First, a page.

After just a few days upon arriving in Naples, we were exploring the base by foot (when we could manage to stay awake, that is!) We got as far as the Navy Exchange (department store) and Commissary (Grocery store) in one direction and a playground in the other. I wasn't really sure even how much of the base we had covered until I had a conversation with another mom at said playground.
We talked about running.
Me: "Oh, you run? Where do you run here?"
Mom: "I just run the perimeter of the base."
Me: "Can you go all the way around? How long is that?"
Mom: "Just under three miles."
Those words started to burn in my head. "Just....Three...Miles" All the sudden I started to feel claustrophobic. I had the same feeling before, on Oahu, when I drove the whole island in an afternoon. Island Fever! Get me off this island! With our car in transit, we just HAD to find transportation off this island. Quickly!
So the search for our Naples Beater began.
When you PCS to a foreign country, the military usually picks up the tab to ship one POV (Personally Owned Vehicle) from the US. Any additional vehicles count against the weight of your HHG (Household Goods). So most everyone ships one car and picks up a "beater" when they arrive. We had our Volvo XC90 in route, but it wasn't scheduled to arrive for weeks.
The base has a "Lemon Lot". What is that? A collection of over-priced hunks of junk that are truly the sailors and soldiers ripping each other off. Especially if they are trying to sell something with an automatic transmission! Most cars are european and manual transmission. Many don't have air conditioning or other conveniences that the Americans can't live without. Lucky for us we can both drive a stick shift, so finding a beater was going to be easier for us...at least we thought.
We walked past the Lemon Lot several times a day. Each time, we poked our heads in and looked at their asking prices with disbelief. We arrived in Naples at the very beginning of the moving season, so quite frankly there were slim pickings at the lot. There are also other resources like naplesallhands.com which is a craigslist-like site for Naples, but we didn't find anything there either.
With our emotions running high and sleep deprivation we were starting to think we'd have to settle for something we truly didn't want. But then one day at the food court, we looked at a bulletin board and saw a decent looking car for sale. A Renault Scenic, 1998, with 4 doors, manual transmission, AC and diesel. We took down the number as a possibility.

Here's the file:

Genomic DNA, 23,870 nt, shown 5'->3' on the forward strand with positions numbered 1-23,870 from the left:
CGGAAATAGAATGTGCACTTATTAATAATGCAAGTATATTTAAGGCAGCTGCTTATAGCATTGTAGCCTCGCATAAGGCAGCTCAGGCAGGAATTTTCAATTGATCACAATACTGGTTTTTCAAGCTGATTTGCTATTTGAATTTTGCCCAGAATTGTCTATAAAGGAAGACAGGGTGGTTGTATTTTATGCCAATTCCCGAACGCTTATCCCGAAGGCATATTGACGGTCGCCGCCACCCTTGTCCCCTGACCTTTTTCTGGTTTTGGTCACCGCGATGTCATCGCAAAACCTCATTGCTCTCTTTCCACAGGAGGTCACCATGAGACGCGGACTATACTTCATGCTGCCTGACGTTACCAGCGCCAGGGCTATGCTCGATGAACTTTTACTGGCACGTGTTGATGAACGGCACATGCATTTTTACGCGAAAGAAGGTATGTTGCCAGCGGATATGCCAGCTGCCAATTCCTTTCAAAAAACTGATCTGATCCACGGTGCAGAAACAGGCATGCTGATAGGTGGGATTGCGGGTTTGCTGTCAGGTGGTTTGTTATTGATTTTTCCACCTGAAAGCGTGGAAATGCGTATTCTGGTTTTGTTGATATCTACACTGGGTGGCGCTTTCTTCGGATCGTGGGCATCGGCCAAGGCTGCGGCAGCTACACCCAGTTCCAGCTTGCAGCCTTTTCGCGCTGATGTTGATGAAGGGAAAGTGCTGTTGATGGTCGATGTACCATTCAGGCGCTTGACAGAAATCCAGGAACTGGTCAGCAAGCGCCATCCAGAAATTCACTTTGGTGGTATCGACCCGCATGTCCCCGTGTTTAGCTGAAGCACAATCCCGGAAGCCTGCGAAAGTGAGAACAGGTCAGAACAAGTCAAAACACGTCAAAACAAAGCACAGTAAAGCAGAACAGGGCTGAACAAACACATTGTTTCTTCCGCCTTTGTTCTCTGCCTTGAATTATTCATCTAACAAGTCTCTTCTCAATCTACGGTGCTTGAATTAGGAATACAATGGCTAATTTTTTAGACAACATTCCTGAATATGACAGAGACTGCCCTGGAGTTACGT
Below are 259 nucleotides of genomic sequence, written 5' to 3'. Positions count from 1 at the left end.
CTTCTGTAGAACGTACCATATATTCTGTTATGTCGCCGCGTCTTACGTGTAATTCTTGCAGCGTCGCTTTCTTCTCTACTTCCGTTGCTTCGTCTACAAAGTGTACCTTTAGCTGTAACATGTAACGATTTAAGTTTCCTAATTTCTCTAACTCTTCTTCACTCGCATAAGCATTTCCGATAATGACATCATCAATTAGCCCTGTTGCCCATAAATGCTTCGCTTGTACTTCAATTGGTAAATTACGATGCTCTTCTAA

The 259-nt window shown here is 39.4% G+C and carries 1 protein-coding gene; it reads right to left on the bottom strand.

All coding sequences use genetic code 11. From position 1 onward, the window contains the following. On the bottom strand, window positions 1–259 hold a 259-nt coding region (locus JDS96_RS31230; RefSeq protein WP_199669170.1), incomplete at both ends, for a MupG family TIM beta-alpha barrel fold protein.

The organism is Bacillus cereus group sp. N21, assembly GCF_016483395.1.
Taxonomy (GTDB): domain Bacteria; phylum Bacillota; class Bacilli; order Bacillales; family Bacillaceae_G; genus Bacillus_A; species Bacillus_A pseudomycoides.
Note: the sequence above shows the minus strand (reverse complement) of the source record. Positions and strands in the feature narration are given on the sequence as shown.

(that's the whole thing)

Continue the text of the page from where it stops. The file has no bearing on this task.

Later we were in another building and we see the same car posted again. This time, the 1200 Euro price tag was scratched out and 1000 was written above it. Yes! A motivated seller! You see, the closer you get to leaving, the more motivated sellers get and the less they will settle for on their cars!
We decided to call then and there (and take the poster off the wall so no one else would call). The car belonged to a Spanish Officer working at NATO and he agreed to meet us that afternoon to show us the car.
Words cannot describe how we felt when we saw this little car. This officer had been the original owner of this car, and he took immaculate care of it. He described all that the car had to offer and that it was designed by a woman who was a mother and the details showed that. The back seat is actually three independent seats that can fold down, flip up or be completely removed. The back seat passengers have airline style trays that flip up on the back of the front seats. The center seats fold down into a tray two children can use. The usefulness goes on and on. Plenty of cargo space, hidden compartments in the floorboards, etc. This was a true gem. We offered him 900 Euro and he accepted as he already was leaving Italy with two new cars and could not take this one back. SCORE!
We've been driving our beater for almost two months now, and its fabulous! Our first weekend here we drove it to Sorrento for a day trip. It commutes with one of us daily and the gas mileage is awesome! We definitely scored a diamond in the rough with this car.
Now our Volvo is here as well, and we are still waiting on the Harley Davidson to arrive (Heritage Softail Classic) with our Household goods, but we are off the island and although I'm still on base almost every day this summer for swimming lessons and gymnastics classes, we couldn't be happier to be mobile.
Sadly we met many people who do not ever leave the base. Some have lived off base and had a bad experience. Some are just fearful of the unknown, and others still are say, "Just doing my time until this tour is over!" It saddens me that so many fear to leave the base. I have had an amazing experience in less than two months. Even just admitting in Italian that I speak mostly English softens the heart of the Napoletano and provokes them to going the extra mile for us with help. If you try, they will try harder. I'll save driving for another blogpost, as it really deserves extra attention, but even their crazy ways start to make sense once you take the time to understand them. Getting out there and doing it as soon as possible was the best way to help me feel more comfortable. I drive now and more often than not, I leave the navigation system at home! It takes time, but it's totally do-able and totally worth it!